Not for the first time he was conscious of emotional lights and shades in his wife that could not be categorized, could not be named as sensuous or emotional as such, perhaps derived from each and gave to each but in essence grew out of a deeper fund of temperament that he still could not altogether apprehend. The simple miner's daughter was not simple in character at all.
― Winston Graham, The Four Swans

Book #6 in the Poldark saga proves to be just as well written and entertaining as the previous five novels. I almost deducted a star due to the path the author chose for one character. It just didn't seem right; I don't think it would be in the character's nature. Then I thought the author knew the characters better than I do, so who am I to judge? ( )
  Lisa805 | Feb 25, 2018 |
The focus of this Poldark entry is on the four women in Ross's life, Demelza, Elizabeth, Caroline, and Morwenna. Morwenna has been married off to the despicable Osbourne Whitworth despite her love for Demelza's brother Drake, and the marriage is even more unhappy than we could have anticipated. Demelza acquires a young admirer, Hugh, a young naval officer, much to Ross's dismay. Caroline and Dwight are working through issues in their marriage resulting from his need for serious work and her need for leisure. Elizabeth continues to blind herself to the machinations of George Warleggan, as he nurtures his suspicions about Valentine's parentage.

4 stars ( )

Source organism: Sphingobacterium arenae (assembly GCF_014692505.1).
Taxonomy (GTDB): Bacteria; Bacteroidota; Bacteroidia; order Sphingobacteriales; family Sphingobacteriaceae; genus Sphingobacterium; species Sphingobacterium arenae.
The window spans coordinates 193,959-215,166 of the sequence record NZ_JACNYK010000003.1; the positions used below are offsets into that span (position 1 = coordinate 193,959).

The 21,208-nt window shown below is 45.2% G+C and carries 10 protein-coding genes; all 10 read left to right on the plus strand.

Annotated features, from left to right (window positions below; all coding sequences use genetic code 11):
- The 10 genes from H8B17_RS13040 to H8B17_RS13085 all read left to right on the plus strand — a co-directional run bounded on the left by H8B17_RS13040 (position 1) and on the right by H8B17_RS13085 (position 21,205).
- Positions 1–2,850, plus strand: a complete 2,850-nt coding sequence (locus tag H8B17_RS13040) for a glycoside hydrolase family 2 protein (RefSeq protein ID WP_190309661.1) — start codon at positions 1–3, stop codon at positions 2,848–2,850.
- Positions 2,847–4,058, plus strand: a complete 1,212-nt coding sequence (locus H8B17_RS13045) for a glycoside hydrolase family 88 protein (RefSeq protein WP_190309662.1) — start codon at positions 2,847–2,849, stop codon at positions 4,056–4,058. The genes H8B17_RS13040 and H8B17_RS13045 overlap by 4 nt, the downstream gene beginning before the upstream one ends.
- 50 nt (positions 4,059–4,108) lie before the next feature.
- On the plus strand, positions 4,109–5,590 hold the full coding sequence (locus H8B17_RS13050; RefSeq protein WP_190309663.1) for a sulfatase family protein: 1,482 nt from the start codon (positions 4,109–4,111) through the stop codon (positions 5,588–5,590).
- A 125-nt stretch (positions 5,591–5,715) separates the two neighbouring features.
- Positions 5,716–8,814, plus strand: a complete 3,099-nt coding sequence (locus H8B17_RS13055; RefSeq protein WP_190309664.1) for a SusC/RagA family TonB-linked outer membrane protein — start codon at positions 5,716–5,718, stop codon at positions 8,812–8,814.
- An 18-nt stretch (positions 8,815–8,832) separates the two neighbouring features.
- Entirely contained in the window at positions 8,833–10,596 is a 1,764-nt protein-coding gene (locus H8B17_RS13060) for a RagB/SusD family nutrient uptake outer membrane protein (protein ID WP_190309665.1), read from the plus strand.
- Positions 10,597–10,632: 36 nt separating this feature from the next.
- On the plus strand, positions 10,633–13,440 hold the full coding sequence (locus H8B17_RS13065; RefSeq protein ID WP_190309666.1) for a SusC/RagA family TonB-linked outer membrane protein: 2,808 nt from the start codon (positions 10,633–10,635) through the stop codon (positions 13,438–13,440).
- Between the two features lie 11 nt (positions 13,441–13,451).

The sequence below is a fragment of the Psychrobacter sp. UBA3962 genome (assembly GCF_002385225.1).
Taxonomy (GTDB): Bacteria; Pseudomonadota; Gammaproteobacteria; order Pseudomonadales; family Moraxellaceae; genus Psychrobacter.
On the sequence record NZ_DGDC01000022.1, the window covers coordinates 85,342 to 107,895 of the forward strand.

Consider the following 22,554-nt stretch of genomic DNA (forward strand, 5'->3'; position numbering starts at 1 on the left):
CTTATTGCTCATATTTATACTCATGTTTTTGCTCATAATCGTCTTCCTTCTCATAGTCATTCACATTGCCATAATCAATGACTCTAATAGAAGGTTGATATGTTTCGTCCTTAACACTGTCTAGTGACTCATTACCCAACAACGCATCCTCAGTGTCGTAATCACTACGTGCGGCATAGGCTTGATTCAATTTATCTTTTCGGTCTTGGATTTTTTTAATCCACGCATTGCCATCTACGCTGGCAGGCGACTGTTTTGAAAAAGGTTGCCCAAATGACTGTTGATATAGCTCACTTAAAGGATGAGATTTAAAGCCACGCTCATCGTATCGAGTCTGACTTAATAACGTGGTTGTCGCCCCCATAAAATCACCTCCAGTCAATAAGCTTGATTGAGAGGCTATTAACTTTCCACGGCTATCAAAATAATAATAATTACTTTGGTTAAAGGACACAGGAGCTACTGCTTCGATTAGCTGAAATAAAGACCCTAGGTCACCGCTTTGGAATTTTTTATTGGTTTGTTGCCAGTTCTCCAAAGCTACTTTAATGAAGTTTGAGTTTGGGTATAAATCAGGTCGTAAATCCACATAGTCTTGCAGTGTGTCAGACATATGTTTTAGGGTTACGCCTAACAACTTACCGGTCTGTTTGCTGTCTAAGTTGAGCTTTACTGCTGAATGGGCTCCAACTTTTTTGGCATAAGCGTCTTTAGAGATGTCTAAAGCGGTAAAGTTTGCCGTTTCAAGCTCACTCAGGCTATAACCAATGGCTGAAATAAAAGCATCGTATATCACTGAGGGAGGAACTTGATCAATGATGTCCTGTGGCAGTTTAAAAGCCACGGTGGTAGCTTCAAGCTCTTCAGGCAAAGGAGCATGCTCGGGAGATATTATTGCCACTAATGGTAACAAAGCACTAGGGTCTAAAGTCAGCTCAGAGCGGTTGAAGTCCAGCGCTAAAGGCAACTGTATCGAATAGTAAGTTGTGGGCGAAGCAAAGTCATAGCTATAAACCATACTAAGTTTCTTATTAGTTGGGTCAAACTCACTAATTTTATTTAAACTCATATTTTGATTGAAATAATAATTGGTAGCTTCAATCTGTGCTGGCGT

arubabookwoman | Dec 18, 2017 |
Excellent story! Kept me up late night turning pages. ( )
  meacoleman | Dec 4, 2017 |
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'Whitworth,' Ross said. 'Do you find him an agreeable fellow?'

'He's seldom about when I call.'
'I have always wanted to throw him in some stinking pond.'
Caroline said: 'I admire you for your subtlety, Ross. What has the poor man done to deserve such dislike?'
'Except that he used at one time to come sniffing round Demelza, very little to me personally, but--'
'Well, I trust you don't dislike every man who takes a fancy to Demelza, or you would be hard pressed to find a friend!'
'Sniffing,' said Demelza. 'I don't recollect him sniffing. It was the way his tail wagged I didn't greatly care for.'
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Amazon.com Product Description (ISBN 0330344994, Paperback)

Ross seems secure in his hard won prosperity, but a new dilemma faces him in the sudden infatuation of a young naval officer for his wife Demelza. For Demelza, Elizabeth, Caroline, and Morwenna, there are times of stress and conflict ahead.

(retrieved from Amazon Thu, 12 Mar 2015 18:01:27 -0400)

(see all 2 descriptions)

The sixth book in the legendary Poldark saga Cornwall, 1795: Although Ross Poldark - now something of a war hero - seems secure in his hardwon prosperity, a new dilemma faces him in the sudden infatuation of a young naval officer for his wife Demelza. All four women - the four swans - whose lives touch Ross' face a crisis in these years. For his wife Demelza, his old love Elizabeth, for his friend's new wife Caroline and for the unhappy Morwenna Chynoweth, these are times of stress and conflict.… (more)

» see all 4 descriptions